*Plenty of equipment suppliers, so you would get true competiition. Not BAE or nothing
*Easy upgrade to the latest technology

You have stepped into the wrong www site to ask questions like this. I suggest you with draw now before you gat a fire mission on your PM, and next time you log on make sure you have thoroughly researched or know your stuff
 
#15
As I understand it, the reason why it's so difficult to buy off the shelf/modify civvy stuff is simply security. The army wants secure comms: not something that anyone with a CB rig and a scanner can listen in to.
Thats not true,

GSM, is encrypted its just once the voice call enters the national telephone system its decrypted. This could be easily changed.

Tetra, this is the system police use. I assume counter terrorism police squads use Tetra radios enough said.

If thats not good enought plenty of really hard to break encryption technologies like public key encyrption (which GCHQ invented) could be included which you can download from

http://www.pgpi.org/
 
#16
I'm no expert in this stuff, but...
- GSM is as in mobile phones, yeah? Where are all the masts for this? In the desert...and the arctic...and the jungle and... Don't think Police Counter Terrorist teams is 'nuff said' - do they operate in the numbers and over the distances and in the conditions that we do in high intensity warfighting anywhere in the world? I don't think so - if they did, we'd all be out of a job, wouldn't we Tony?
- followed that link, couldn't make head nor tail of it - far too clever for me. If Public Key Encryption is something that the magic little elves inside the electronic talking machine do, then stick it all in. If it's something like BATCO, where you fack about with a slide rule at four in the morning in the rain than forget it, that's what we're trying to get away from.
Don't get me wrong, I'm not trying to defend Bowman - I've haven't seen it - and it does sound like the MoD may have managed to pull offf the impossible and actually come up with something worse than Clansman...but I think we gotta accept that the scale of what we're trying to do with Bowman is pretty facking large and difficult.
 
#17
YANTOFULPELT said:
Allegedly, there is size issue in CVR(T). Can't fit it with the cav crew in!!!!!! Te He. Seriously though have heard this? Comments/confirmation anyone.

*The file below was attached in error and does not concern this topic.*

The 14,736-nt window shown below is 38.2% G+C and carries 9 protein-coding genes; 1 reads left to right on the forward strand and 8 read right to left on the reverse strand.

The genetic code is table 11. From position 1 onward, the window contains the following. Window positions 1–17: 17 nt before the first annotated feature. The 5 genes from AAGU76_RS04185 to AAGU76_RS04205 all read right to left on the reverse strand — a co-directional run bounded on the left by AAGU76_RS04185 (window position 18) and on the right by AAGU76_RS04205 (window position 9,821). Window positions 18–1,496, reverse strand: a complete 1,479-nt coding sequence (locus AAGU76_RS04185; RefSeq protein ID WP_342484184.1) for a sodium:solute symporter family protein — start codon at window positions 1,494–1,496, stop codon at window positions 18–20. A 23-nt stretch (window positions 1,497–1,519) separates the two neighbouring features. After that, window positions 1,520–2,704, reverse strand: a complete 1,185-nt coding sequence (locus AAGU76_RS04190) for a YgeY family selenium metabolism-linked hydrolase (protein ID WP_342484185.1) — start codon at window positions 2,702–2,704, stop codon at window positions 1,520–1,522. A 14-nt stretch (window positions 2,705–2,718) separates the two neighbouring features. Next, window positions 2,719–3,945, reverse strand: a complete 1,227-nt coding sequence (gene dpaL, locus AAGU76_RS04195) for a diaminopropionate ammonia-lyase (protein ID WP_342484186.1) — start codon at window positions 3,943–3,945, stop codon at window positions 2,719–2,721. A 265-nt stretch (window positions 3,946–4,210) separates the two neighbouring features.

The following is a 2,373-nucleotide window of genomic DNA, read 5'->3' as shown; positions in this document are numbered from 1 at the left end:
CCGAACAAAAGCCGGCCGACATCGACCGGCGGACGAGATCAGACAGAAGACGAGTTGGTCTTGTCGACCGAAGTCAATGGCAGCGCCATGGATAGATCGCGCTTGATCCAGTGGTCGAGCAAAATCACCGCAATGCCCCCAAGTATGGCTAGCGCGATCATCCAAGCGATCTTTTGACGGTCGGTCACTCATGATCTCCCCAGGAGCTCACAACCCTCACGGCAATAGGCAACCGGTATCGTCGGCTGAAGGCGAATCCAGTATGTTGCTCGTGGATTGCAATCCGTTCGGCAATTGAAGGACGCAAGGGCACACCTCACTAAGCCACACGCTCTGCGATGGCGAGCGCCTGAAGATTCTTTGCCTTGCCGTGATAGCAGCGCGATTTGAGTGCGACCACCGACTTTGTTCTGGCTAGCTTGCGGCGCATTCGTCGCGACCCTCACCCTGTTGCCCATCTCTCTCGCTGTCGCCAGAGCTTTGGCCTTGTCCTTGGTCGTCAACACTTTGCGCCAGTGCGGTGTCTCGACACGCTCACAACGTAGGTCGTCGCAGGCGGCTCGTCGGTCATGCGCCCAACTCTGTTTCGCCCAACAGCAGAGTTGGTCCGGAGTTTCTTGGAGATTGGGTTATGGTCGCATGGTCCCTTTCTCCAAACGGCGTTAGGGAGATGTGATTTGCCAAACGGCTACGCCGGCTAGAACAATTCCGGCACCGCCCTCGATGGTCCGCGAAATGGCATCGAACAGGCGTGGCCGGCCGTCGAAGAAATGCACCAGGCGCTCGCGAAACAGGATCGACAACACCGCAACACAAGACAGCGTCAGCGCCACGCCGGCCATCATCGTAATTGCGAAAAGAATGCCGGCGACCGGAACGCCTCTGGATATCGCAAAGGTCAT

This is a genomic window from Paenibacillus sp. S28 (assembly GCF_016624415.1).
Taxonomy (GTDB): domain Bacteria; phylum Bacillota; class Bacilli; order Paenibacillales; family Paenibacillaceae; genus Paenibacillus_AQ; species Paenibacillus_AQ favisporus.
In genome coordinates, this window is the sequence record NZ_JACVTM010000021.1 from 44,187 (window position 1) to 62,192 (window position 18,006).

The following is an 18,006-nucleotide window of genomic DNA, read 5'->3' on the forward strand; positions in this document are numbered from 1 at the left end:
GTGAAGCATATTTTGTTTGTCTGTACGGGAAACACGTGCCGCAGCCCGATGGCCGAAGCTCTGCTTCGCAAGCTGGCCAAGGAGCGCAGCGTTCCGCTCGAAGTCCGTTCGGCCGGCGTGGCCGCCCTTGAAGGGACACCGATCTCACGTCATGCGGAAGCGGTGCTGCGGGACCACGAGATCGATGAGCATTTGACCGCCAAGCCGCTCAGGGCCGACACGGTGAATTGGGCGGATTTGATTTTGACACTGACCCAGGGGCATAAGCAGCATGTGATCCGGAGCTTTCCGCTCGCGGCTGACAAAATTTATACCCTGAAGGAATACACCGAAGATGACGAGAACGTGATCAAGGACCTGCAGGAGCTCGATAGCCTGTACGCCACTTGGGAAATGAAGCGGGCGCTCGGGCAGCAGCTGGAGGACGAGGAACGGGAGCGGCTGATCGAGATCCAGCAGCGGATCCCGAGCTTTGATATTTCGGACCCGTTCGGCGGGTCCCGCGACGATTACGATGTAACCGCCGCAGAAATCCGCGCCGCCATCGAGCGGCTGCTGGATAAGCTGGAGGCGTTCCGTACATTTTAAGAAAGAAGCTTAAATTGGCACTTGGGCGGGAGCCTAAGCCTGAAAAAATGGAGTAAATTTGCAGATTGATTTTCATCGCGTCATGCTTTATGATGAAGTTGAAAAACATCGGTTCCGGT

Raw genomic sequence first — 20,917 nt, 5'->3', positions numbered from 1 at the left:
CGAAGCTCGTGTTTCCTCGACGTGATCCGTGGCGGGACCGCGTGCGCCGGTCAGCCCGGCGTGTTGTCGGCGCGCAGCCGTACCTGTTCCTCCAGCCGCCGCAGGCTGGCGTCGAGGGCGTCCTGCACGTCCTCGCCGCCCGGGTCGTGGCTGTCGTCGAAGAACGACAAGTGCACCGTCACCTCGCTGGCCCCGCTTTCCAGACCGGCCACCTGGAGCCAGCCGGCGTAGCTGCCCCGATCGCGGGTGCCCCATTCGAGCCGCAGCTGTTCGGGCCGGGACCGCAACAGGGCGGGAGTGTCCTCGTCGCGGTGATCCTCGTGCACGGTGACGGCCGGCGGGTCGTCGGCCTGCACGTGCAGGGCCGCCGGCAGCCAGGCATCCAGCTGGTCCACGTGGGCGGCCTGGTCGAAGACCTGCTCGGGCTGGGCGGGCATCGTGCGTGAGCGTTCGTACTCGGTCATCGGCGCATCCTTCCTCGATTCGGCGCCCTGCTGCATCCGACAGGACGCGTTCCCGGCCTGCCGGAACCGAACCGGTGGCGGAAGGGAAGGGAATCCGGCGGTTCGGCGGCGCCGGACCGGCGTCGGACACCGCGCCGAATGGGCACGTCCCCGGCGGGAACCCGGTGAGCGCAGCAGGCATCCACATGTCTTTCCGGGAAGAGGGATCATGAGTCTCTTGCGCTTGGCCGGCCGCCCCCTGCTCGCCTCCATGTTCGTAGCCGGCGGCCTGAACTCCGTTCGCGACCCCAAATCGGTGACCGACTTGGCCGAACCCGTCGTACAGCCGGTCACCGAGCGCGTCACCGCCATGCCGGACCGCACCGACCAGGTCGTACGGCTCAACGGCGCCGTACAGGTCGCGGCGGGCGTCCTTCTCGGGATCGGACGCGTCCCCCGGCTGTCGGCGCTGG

That's rather lucky as it will dovetail nicely with the reduced numbers of cavalry soldiers available to crew the aforementioned CVR(T). So we will have nice shiny vehicles, with nice shiny radios and no personnel - thereby saving money on fuel, wear and tear and ammunition whilst at the same time reducing the level of harmful emssions being churned out into the environment. How much more synegistic can you get? Everyone's a winner! ........ errrrrrrr except the Army.

Someone should get a medal for this.
 
#18
do they operate in the numbers and over the distances and in the conditions that we do in high intensity warfighting anywhere in the world
I would agree its not easy enviroment, but GSM operates in 186 countries (wide climate conditons) with maximum range of about 35 km.

Tetra radios can operate without mobile base stations

May be none of the civilian options would be suitable, I'm a full time techie and I thought it might be worth highlight other options. Some of these MOD project delays are taking the piss and I think civilian kit needs to be considered.

[I apologise for this link

http://www.pgpi.org/

I should have explained better. Its a famous piece of software for encrypting email which uses "pulbic key encryption" system.]
 
#19
I've neard of PGP - Pretty Good Privacy - and I'm a thick squaddie.

Grauniad reader. one problem that we have is that we *cannot* rely on fixed base stations. We need to be able to communicate in the arrse end of the world - how may base stations are in Afghanistan, Sierra leon etc?

The MOST annoying thing about the whole issue is that years ago we have sold agile kit to Johhny Foreigner: plus the reality is that we should by from Uncle Sam as we aint going NOWHERE without him, and we need to be able to talk to the Septics -even to say CHECK FIRE YOU CNUTS... AIUI we cannot, right now.....
 
#20
The technology at the base of the whole comms issues are really old hat, frequency agility, burst transmission of data, etc. Ferranti (as was in 1985) had a system out called Jaguar that provided secure comms that is difficult to DF. The trouble with Bowman was that it was designed at the start to be all things to everyone, that was a crazy approach.

Whoever was leading the project through all the project management rules straight out of the window. The specification changed on an almost daily basis for longer than the project was supposed to take in total. No wonder it went pear-shaped. They should have developed a good, workable backbone to the system and then bolted on the bits for each service or corps relevent to their role.

Encryption is relatively straight forwards nowadays, PGP is good but there are more secure algorithms out there now. It's not as if the data has to stay secret forever, only until it is not relevent anymore. If you can make it too difficult for an enemy to waste the computing time necessary to crack a good algorithm then it's secure enough for what we need.

I can understand that there may be equipment that you could get RF burns from the emissions, though if you can get those from manpacks, then that is a problem.
 
Thread starter Similar threads Forum Replies Date
S Weapons, Equipment & Rations 1
U The Training Wing 0
The_Cheat Army Reserve 20

Similar threads

Latest Threads

Top